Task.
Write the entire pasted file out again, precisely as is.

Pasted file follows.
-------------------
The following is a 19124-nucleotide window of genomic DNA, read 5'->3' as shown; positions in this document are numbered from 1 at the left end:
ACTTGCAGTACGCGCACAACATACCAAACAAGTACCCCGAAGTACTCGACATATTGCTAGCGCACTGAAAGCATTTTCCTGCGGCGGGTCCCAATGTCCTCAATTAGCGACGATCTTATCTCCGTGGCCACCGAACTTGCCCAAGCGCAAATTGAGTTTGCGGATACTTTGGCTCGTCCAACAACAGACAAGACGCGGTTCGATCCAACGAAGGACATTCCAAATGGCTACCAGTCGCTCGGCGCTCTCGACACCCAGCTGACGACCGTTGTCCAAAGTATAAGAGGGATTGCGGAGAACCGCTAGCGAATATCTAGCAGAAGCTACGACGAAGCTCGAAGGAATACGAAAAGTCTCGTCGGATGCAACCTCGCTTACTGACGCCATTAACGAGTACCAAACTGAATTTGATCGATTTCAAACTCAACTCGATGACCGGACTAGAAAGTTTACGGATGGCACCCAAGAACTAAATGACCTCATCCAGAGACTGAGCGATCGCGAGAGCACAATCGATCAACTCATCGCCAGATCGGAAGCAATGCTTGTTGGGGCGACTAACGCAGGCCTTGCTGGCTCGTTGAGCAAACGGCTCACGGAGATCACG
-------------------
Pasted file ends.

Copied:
The following is a 19124-nucleotide window of genomic DNA, read 5'->3' as shown; positions in this document are numbered from 1 at the left end:
ACTTGCAGTACGCGCACAACATACCAAACAAGTACCCCGAAGTACTCGACATATTGCTAGCGCACTGAAAGCATTTTCCTGCGGCGGGTCCCAATGTCCTCAATTAGCGACGATCTTATCTCCGTGGCCACCGAACTTGCCCAAGCGCAAATTGAGTTTGCGGATACTTTGGCTCGTCCAACAACAGACAAGACGCGGTTCGATCCAACGAAGGACATTCCAAATGGCTACCAGTCGCTCGGCGCTCTCGACACCCAGCTGACGACCGTTGTCCAAAGTATAAGAGGGATTGCGGAGAACCGCTAGCGAATATCTAGCAGAAGCTACGACGAAGCTCGAAGGAATACGAAAAGTCTCGTCGGATGCAACCTCGCTTACTGACGCCATTAACGAGTACCAAACTGAATTTGATCGATTTCAAACTCAACTCGATGACCGGACTAGAAAGTTTACGGATGGCACCCAAGAACTAAATGACCTCATCCAGAGACTGAGCGATCGCGAGAGCACAATCGATCAACTCATCGCCAGATCGGAAGCAATGCTTGTTGGGGCGACTAACGCAGGCCTTGCTGGCTCGTTGAGCAAACGGCTCACGGAGATCACG